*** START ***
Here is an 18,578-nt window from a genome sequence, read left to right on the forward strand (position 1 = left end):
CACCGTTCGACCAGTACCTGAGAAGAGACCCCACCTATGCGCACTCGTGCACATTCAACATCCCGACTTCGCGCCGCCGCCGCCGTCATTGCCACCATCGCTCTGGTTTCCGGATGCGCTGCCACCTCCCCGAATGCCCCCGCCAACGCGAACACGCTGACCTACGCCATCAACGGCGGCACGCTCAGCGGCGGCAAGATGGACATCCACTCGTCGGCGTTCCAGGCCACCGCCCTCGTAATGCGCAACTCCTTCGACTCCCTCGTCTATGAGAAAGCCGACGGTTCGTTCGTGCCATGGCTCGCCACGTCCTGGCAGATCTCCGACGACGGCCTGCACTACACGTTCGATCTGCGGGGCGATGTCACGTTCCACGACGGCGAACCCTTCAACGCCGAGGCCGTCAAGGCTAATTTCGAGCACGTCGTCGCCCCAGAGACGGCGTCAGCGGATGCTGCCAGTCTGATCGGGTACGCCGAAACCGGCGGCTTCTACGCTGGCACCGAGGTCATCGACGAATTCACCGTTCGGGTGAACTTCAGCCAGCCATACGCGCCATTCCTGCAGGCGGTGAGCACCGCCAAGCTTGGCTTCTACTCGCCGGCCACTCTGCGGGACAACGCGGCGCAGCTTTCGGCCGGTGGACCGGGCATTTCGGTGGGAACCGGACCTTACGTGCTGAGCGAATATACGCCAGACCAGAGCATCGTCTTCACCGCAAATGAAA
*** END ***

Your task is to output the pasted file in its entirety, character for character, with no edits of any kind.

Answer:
Here is an 18,578-nt window from a genome sequence, read left to right on the forward strand (position 1 = left end):
CACCGTTCGACCAGTACCTGAGAAGAGACCCCACCTATGCGCACTCGTGCACATTCAACATCCCGACTTCGCGCCGCCGCCGCCGTCATTGCCACCATCGCTCTGGTTTCCGGATGCGCTGCCACCTCCCCGAATGCCCCCGCCAACGCGAACACGCTGACCTACGCCATCAACGGCGGCACGCTCAGCGGCGGCAAGATGGACATCCACTCGTCGGCGTTCCAGGCCACCGCCCTCGTAATGCGCAACTCCTTCGACTCCCTCGTCTATGAGAAAGCCGACGGTTCGTTCGTGCCATGGCTCGCCACGTCCTGGCAGATCTCCGACGACGGCCTGCACTACACGTTCGATCTGCGGGGCGATGTCACGTTCCACGACGGCGAACCCTTCAACGCCGAGGCCGTCAAGGCTAATTTCGAGCACGTCGTCGCCCCAGAGACGGCGTCAGCGGATGCTGCCAGTCTGATCGGGTACGCCGAAACCGGCGGCTTCTACGCTGGCACCGAGGTCATCGACGAATTCACCGTTCGGGTGAACTTCAGCCAGCCATACGCGCCATTCCTGCAGGCGGTGAGCACCGCCAAGCTTGGCTTCTACTCGCCGGCCACTCTGCGGGACAACGCGGCGCAGCTTTCGGCCGGTGGACCGGGCATTTCGGTGGGAACCGGACCTTACGTGCTGAGCGAATATACGCCAGACCAGAGCATCGTCTTCACCGCAAATGAAA